• New York Genome Center receives $100 million grant from the Simons Foundation and Carson Family Charitable Trust

      • MD Anderson Cancer Center and AbbVie form immuno-oncology collaboration

      Drugs and Targets

      • Venetoclax receives Breakthrough Therapy Designation from FDA

      • FDA grants Priority Review to lenvatinib

      20160115 - Jan 15, 2016
      ISSUE 2 – JAN. 15, 2016PDF



      Obama Announces Moonshot to Cure Cancer

      President Barack Obama announced a moonshot aimed at curing cancer, a project to be led by Vice President Joe Biden.

      The United States can do “so much more,” Obama said in his seventh and final State of the Union address Jan. 12. “Last year, Vice President Biden said that with a new moonshot, America can cure cancer. Last month, he worked with this Congress to give scientists at the National Institutes of Health the strongest resources they’ve had over a decade.

      “Tonight, I’m announcing a new national effort to get it done. And because he’s gone to the mat for all of us, on so many issues over the past 40 years, I’m putting Joe in charge of mission control. For the loved ones we’ve all lost, for the family we can still save—let’s make America the country that cures cancer once and for all.”

       When Moonshots Collide

      Did Patrick Soon-Shiong attempt to scoop President Barack Obama’s State of the Union address?

      Several days before Obama announced the federal government’s moonshot to cure cancer, Soon-Shiong put out a draft press release, claiming that the White House, NIH, FDA and pharmaceutical companies have united in “Cancer MoonShot 2020,” an immunotherapy clinical trials program he devised.

      Soon-Shiong, founder and CEO of NantWorks and the Chan Soon-Shiong Institute of Molecular Medicine, ultimately announced his moonshot on Jan. 11, a day before Obama announced his.

       Conversation with The Cancer Letter

      Soon-Shiong Says FDA & NCI are Onboard For His Moonshot; Feds Deny Involvement

      Government agencies said the biotechnology billionaire Patrick Soon-Shiong had overstated the extent of their involvement in “Cancer MoonShot 2020,” the immunotherapy clinical trials program he put together.

      In an in-depth conversation with Matthew Bin Han Ong, a reporter with The Cancer Letter, Soon-Shiong said that while his program doesn’t seek federal funds, it has the support of NCI and FDA officials.

      Soon-Shiong said he and Vice President Joe Biden met to discuss their interlocking missions and are now pursuing them.

      USPSTF Recommends Biennial Mammography Screening For Women Ages 50-74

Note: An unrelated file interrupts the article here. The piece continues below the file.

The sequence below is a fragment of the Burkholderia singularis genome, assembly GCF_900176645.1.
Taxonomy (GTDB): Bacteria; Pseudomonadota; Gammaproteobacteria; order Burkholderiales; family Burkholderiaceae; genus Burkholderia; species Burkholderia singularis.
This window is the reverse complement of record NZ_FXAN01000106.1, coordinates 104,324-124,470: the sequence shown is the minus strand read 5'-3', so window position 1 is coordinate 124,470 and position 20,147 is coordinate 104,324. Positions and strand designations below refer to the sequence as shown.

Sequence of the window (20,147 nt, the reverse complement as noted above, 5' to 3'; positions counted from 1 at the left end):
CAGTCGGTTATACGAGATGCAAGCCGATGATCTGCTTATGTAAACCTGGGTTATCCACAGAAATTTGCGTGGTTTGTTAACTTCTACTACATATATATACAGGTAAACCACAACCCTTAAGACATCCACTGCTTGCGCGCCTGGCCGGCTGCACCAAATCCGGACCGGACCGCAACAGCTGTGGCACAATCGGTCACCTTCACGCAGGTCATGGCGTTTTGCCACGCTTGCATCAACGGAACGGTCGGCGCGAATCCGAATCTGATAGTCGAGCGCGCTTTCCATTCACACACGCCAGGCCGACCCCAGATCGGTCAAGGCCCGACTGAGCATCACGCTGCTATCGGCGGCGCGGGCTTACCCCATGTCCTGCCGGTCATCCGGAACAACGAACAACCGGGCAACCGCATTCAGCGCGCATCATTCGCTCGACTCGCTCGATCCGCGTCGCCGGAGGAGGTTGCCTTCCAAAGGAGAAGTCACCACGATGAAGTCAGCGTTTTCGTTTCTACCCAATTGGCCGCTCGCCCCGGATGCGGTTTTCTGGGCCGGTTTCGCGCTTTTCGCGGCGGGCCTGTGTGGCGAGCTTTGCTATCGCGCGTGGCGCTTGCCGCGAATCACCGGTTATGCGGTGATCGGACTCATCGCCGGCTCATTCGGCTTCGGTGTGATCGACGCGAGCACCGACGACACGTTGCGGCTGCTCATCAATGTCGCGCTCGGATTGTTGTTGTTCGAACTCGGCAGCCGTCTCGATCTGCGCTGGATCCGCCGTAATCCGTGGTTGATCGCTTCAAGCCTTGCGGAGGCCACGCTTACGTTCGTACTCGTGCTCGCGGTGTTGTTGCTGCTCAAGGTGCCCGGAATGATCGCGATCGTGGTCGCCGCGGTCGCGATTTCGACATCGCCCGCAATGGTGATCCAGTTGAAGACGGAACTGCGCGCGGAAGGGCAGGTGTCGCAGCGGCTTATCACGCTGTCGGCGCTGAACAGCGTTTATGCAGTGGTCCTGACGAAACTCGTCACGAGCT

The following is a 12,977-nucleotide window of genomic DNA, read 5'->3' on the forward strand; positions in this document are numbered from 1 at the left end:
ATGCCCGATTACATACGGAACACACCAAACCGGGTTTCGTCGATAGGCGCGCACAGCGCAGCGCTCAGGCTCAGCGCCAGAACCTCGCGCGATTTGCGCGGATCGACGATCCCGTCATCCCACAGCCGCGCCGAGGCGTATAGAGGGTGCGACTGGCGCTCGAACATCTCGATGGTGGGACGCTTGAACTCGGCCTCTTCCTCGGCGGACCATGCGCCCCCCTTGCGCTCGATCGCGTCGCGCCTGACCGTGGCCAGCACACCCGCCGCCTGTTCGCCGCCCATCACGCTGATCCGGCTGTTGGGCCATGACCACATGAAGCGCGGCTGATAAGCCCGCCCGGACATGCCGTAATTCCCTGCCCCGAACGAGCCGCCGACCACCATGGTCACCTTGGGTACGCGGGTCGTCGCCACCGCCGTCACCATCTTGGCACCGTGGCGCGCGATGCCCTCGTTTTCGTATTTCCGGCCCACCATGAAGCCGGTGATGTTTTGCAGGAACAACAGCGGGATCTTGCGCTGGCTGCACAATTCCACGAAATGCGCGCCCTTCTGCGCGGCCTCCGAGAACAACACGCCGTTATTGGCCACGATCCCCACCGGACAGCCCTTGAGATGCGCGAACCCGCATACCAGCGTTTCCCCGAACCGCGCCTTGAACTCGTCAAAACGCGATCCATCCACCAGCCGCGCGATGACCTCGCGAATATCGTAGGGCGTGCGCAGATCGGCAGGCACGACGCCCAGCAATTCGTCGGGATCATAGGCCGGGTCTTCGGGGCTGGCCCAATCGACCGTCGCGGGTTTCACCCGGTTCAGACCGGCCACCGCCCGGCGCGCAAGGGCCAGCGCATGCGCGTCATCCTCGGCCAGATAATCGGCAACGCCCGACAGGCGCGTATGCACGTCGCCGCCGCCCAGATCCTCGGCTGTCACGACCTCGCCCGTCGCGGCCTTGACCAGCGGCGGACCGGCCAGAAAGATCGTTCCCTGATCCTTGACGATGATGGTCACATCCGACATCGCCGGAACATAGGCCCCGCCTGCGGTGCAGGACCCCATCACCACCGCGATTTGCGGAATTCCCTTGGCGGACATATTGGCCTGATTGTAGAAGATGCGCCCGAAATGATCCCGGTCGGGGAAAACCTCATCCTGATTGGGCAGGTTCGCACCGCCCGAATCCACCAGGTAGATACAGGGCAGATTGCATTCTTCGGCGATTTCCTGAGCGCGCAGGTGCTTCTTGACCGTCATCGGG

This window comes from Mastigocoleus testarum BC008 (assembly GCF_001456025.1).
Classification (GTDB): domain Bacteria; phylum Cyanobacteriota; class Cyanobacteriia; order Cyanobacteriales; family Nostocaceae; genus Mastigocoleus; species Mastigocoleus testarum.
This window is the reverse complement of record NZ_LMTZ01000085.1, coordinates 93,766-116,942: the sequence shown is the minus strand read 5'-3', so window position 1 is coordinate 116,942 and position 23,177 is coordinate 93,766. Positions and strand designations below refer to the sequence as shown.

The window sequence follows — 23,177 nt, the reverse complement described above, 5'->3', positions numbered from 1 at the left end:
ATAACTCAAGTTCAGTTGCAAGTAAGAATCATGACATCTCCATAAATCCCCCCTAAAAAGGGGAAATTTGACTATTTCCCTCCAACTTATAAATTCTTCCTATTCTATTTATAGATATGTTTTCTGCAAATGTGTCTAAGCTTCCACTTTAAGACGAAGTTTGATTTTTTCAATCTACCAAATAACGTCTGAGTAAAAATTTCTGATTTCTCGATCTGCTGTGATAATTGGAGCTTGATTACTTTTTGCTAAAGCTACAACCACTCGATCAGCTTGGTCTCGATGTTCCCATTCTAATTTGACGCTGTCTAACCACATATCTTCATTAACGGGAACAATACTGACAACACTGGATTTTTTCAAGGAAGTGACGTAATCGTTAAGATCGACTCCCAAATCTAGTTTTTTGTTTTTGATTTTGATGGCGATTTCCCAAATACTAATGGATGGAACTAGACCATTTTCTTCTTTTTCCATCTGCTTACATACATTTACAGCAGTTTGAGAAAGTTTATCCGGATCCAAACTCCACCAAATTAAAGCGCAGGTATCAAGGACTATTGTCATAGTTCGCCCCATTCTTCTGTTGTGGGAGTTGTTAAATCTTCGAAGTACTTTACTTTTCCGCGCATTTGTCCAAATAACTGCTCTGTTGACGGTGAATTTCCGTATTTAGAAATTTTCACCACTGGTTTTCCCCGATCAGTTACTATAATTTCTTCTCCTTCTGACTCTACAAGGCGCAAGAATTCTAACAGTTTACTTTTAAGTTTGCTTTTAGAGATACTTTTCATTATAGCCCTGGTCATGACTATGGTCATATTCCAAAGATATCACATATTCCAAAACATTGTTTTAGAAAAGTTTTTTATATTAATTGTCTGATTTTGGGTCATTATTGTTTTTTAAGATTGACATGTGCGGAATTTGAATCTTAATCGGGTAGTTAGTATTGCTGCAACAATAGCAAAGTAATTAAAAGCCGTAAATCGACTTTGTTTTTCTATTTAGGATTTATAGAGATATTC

The U.S. Preventive Services Task Force published its final recommendation statement on screening for breast cancer, delivering a B rating for mammography screening every two years in women between ages 50 and 74.

      The task force also recommended selectively offering mammography to women below age 50, saying that the decision to begin that screening should be an individual one. The USPSTF gave this age group a C recommendation.

      “Women who place a higher value on the potential benefit than the potential harms may choose to begin biennial screening between the ages of 40 and 49 years,” the task force wrote in its recommendations.

       Campaign for Tobacco-Free Kids Demands Recall of Gold Standard Accreditation of U.S. Chamber of Commerce

      The Campaign for Tobacco-Free Kids said the U.S. Chamber of Commerce is undeserving of its Gold Standard accreditation by the CEO Roundtable on Cancer, saying it should be rescinded because of the trade group’s lobbying efforts against tobacco regulations.

      In Brief

      • Leonard Zon receives Knudsen cancer genetics award from NCI
      • Amy McKee named acting deputy office director at FDA OHOP
      • Paul Kluetz appointed associate director of clinical science at FDA OHOP
      • Dean Tsarwhas named medical director at Northwestern Medicine Lake Forest Hospital
      • Rafat Abonour named medical liaison for the International Myeloma Foundation
      • Ravi Salgia joins City of Hope as chair of Department of Medical Oncology
      • FASEB publishes recommendations for research reproducibility
      • COA elects new board and executive committee members
      Drugs and Targets

      • Blincyto receives conditional approval from Health Canada
      • FDA grants priority review to venetoclax in CLL
      • Sorrento Therapeutics and Karolinska Institutet form collaboration
      • Eisai submits MAA to European Medicines Agency for lenvatinib
      • MD Anderson and DelMar Pharmaceuticals form collaboration
      • Debiopharm International SA collaborates in EORTC trial